2012 Theodore Sturgeon Memorial Award Nominees

  • “Six Months, Three Days” by Charlie Jane Anders (, June)
  • “The Copenhagen Interpretation” by Paul Cornell (Asimov’s Science Fiction, July)
  • “Ghostweight” by Yoon Ha Lee (Clarkesworld, January)
  • “The Old Equations” by Jake Kerr (Lightspeed, July)
  • “The Man Who Ended History: A Documentary” by Ken Liu (Panverse Three)
  • “The Paper Menagerie” by Ken Liu (The Magazine of Fantasy & Science Fiction, March/April)
  • “The Choice” by Paul McAuley (Asimov’s, December/January)
  • “Silently and Very Fast” by Catherynne M. Valente (Clarkesworld, October)

Also nominated: “The Man Who Bridged the Mist” by Kij Johnson, but the author, who is also a juror, removed her story from consideration.

2012 John W. Campbell Memorial Award Nominees

  • Ready Player One by Ernest Cline (published by Crown/Random House)
  • This Shared Dream by Kathleen Ann Goonan (Tor)
  • Soft Apocalypse by Will McIntosh (Night Shade)
  • Embassytown by China Miéville (Ballantine/Del Rey)
  • The Islanders by Christopher Priest (Gollancz)
  • The Highest Frontier by Joan Slonczewski (Tor)
  • Dancing with Bears by Michael Swanwick (Night Shade)
  • Osama by Lavie Tidhar (PS Publishing)
  • Robopocalypse by Daniel H. Wilson (Simon & Schuster)
  • Home Fires by Gene Wolfe (Tor)
  • Seed by Rob Ziegler (Night Shade)

The Awards will be presented during the Campbell Conference Awards Banquet. This year’s Campbell Conference will be held 5-8 July, as always, at the University of Kansas in Lawrence, Kansas.

The results of the SFWA officers’ election were announced during the 2012 Nebula Awards Weekend (May 17-20, 2012 in Arlington VA) at the SFWA business meeting.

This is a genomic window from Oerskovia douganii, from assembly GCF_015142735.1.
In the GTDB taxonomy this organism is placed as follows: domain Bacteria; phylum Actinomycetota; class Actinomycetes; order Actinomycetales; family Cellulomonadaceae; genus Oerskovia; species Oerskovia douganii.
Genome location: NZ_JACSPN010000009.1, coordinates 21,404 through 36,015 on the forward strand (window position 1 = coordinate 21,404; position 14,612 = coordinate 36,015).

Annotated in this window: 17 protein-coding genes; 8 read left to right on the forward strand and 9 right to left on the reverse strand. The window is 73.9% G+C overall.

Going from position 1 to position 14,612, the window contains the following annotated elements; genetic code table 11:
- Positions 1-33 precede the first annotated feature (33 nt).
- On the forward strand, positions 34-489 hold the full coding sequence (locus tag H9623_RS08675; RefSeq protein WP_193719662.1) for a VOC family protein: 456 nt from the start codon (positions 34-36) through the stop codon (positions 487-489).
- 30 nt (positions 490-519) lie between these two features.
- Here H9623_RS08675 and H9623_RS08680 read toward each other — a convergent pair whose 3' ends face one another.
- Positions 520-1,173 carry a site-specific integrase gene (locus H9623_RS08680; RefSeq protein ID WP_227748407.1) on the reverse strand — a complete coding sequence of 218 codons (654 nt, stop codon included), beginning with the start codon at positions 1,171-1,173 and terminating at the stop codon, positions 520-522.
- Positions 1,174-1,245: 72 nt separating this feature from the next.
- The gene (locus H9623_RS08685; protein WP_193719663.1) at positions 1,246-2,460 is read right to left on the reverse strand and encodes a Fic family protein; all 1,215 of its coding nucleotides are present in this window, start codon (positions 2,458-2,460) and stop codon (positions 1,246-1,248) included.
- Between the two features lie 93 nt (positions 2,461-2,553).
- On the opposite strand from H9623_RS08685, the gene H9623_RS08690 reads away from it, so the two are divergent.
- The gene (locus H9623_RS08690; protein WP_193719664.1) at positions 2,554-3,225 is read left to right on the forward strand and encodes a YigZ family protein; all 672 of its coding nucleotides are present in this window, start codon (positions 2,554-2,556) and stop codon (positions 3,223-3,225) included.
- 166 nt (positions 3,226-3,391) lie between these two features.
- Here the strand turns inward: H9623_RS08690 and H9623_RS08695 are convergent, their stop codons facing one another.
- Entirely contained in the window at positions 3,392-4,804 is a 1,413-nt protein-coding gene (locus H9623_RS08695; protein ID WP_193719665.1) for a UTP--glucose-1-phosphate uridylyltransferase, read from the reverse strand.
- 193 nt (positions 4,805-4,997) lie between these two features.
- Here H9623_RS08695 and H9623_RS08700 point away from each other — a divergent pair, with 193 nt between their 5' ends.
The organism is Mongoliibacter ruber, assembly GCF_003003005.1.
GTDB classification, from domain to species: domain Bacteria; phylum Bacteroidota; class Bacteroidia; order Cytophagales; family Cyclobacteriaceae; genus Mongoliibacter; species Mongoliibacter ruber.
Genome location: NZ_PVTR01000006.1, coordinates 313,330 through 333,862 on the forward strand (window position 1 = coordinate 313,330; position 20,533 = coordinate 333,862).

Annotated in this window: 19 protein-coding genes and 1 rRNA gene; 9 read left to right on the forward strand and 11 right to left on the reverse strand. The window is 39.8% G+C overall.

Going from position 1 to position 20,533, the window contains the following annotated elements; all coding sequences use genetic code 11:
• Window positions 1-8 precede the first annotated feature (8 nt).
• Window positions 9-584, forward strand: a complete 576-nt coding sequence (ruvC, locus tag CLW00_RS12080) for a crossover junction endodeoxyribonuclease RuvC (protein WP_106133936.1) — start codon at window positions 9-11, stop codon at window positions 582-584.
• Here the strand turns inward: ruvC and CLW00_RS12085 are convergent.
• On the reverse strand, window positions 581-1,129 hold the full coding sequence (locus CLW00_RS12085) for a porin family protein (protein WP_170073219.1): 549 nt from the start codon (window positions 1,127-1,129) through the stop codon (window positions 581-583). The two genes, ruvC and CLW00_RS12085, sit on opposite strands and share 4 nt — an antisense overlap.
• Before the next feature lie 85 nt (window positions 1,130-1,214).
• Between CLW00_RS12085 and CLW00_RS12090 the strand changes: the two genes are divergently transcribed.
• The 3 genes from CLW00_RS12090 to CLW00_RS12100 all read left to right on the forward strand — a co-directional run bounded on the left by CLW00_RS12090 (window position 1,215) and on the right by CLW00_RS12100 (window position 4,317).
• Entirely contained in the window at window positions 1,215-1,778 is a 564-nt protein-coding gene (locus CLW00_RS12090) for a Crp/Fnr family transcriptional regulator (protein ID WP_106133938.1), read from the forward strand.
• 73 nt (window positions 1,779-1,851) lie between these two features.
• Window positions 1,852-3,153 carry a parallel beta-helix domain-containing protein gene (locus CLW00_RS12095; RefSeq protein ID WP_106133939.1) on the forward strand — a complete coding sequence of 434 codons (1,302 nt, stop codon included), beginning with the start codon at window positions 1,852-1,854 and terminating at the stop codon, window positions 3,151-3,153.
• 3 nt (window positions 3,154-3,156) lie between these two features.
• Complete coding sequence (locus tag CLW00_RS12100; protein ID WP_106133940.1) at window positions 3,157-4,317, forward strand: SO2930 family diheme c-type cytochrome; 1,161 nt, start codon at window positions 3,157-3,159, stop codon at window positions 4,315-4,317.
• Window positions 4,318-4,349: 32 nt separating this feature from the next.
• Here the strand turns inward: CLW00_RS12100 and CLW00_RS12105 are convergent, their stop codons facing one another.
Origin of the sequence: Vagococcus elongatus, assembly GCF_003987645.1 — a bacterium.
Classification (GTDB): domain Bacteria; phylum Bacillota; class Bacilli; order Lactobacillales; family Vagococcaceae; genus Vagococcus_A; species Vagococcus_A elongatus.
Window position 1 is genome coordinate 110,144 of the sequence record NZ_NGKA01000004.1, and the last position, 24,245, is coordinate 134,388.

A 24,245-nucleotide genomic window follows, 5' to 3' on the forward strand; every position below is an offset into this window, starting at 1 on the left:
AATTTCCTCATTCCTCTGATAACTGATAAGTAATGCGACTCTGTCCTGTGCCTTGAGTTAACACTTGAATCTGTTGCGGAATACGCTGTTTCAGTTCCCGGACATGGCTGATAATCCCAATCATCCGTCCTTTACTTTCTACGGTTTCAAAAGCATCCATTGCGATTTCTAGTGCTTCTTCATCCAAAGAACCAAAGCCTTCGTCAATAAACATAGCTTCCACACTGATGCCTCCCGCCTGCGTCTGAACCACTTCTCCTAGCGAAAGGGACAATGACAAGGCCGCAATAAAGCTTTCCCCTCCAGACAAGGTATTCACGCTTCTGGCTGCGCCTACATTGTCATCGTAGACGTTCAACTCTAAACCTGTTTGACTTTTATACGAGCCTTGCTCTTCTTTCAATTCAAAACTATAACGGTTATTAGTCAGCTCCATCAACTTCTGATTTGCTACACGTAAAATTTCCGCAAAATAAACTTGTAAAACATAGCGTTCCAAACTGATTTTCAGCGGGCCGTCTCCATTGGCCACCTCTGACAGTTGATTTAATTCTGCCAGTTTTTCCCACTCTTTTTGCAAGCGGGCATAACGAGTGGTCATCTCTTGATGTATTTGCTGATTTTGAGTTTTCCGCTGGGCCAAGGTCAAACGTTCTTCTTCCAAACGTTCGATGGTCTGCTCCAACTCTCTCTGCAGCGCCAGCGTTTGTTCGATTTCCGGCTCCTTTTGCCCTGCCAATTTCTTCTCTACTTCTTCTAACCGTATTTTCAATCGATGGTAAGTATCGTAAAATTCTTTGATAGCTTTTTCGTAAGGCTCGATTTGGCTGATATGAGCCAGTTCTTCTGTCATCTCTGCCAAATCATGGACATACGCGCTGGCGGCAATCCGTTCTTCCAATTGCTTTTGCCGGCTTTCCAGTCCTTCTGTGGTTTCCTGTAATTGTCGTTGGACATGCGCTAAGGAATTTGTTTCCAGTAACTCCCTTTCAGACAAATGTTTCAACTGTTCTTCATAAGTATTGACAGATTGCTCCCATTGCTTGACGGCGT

President: John Scalzi
Vice President: Rachel Swirsky
Secretary: Ann Leckie
Treasurer: Bud Sparhawk
West Coast Representative: Jim Fiscus
Canadian Representative: Matthew Johnson

For more information, see their blog post.

The Association for the Recognition of Excellence in SF & F Translation (ARESFFT) is delighted to announce the finalists for the 2012 Science Fiction and Fantasy Translation Awards (for works published in 2011). There are two categories: Long Form and Short Form.

Long Form

Good Luck, Yukikaze by Chohei Kambayashi, translated from the Japanese by Neil Nadelman (Haikasoru)

Utopia by Ahmed Khaled Towfik, translated from the Arabic by Chip Rossetti (Bloomsbury Qatar)

The Dragon Arcana by Pierre Pevel, translated from the French by Tom Clegg (Gollancz)

Midnight Palace by Carlos Ruiz Zafón, translated from the Spanish by Lucia Graves (Little, Brown & Company)

Zero by Huang Fan, translated from the Chinese by John Balcom (Columbia University Press)

Short Form

“The Fish of Lijiang” by Chen Qiufan, translated from the Chinese by Ken Liu (Clarkesworld #59, August 2011)